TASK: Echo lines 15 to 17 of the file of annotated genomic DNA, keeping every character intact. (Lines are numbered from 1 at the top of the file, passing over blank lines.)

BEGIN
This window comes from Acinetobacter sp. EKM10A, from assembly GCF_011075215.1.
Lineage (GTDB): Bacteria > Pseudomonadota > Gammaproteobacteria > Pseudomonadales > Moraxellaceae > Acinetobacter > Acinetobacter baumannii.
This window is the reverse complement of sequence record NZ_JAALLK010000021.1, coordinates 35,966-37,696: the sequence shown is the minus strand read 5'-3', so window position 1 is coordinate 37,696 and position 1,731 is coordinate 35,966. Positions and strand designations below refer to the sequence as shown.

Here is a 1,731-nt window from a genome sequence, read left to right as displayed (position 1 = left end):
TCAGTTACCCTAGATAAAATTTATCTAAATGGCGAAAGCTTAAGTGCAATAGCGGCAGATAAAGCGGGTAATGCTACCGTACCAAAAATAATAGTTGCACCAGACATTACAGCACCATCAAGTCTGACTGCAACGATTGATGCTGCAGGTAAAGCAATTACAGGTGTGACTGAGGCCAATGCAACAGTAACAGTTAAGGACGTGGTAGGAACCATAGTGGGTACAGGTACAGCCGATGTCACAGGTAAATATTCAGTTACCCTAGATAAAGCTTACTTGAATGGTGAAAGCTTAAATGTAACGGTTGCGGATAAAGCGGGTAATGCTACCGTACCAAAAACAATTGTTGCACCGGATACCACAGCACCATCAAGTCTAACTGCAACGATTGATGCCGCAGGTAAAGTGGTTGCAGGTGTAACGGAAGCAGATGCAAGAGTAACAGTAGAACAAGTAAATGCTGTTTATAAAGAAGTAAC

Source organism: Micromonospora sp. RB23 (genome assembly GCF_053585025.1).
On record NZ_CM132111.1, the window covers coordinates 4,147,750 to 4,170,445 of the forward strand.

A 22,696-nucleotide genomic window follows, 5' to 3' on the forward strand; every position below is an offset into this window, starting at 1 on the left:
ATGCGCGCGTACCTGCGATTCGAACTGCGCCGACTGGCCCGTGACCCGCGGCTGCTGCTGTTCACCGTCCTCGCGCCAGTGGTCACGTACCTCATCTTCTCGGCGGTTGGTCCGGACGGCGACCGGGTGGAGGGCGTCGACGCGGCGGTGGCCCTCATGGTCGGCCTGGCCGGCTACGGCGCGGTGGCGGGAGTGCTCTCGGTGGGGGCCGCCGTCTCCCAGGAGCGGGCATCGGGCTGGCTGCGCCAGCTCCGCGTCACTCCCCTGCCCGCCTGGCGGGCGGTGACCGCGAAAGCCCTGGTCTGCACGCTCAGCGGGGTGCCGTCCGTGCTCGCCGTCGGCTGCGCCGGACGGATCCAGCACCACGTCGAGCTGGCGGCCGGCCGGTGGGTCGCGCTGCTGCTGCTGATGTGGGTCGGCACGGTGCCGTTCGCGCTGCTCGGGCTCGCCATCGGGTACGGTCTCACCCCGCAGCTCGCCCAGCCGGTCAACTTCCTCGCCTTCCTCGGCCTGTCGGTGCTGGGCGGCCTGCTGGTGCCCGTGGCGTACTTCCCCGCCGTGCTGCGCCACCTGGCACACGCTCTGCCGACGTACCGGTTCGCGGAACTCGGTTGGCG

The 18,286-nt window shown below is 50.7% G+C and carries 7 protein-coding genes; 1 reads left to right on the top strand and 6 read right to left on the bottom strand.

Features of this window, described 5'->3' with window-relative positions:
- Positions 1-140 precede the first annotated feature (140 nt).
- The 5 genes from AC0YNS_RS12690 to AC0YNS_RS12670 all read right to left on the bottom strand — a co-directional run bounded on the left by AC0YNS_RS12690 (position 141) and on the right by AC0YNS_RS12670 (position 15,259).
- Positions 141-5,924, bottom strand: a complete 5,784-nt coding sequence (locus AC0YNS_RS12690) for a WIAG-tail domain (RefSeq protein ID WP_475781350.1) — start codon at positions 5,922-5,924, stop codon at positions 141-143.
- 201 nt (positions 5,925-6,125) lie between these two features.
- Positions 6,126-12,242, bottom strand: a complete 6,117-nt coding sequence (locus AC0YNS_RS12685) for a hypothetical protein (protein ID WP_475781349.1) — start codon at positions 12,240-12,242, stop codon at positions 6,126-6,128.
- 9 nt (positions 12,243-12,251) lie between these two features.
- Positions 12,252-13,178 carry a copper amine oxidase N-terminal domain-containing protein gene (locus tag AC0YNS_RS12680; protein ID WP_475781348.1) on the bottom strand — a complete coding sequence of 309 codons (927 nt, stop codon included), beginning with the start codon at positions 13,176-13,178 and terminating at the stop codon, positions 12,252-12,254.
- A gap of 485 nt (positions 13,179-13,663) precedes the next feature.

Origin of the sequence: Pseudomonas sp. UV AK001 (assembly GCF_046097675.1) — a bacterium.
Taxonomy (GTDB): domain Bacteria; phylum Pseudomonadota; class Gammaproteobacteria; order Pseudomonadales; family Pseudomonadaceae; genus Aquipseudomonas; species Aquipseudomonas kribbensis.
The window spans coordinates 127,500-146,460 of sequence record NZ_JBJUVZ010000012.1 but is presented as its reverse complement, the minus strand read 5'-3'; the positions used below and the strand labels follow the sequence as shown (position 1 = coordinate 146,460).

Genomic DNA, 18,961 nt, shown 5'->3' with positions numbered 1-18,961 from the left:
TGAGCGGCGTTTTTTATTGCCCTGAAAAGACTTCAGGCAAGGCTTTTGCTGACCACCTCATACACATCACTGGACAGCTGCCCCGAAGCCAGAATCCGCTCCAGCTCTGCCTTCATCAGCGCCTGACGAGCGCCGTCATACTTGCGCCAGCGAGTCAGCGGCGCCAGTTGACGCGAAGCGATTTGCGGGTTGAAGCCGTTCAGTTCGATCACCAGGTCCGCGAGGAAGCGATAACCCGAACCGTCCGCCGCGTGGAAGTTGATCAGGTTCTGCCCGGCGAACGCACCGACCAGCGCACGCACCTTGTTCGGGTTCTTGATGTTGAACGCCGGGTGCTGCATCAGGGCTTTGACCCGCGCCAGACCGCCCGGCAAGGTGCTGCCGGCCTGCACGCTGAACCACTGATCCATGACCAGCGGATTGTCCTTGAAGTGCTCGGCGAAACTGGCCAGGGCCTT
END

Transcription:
- 201 nt (positions 5,925-6,125) lie between these two features.
- Positions 6,126-12,242, bottom strand: a complete 6,117-nt coding sequence (locus AC0YNS_RS12685) for a hypothetical protein (protein ID WP_475781349.1) — start codon at positions 12,240-12,242, stop codon at positions 6,126-6,128.
- 9 nt (positions 12,243-12,251) lie between these two features.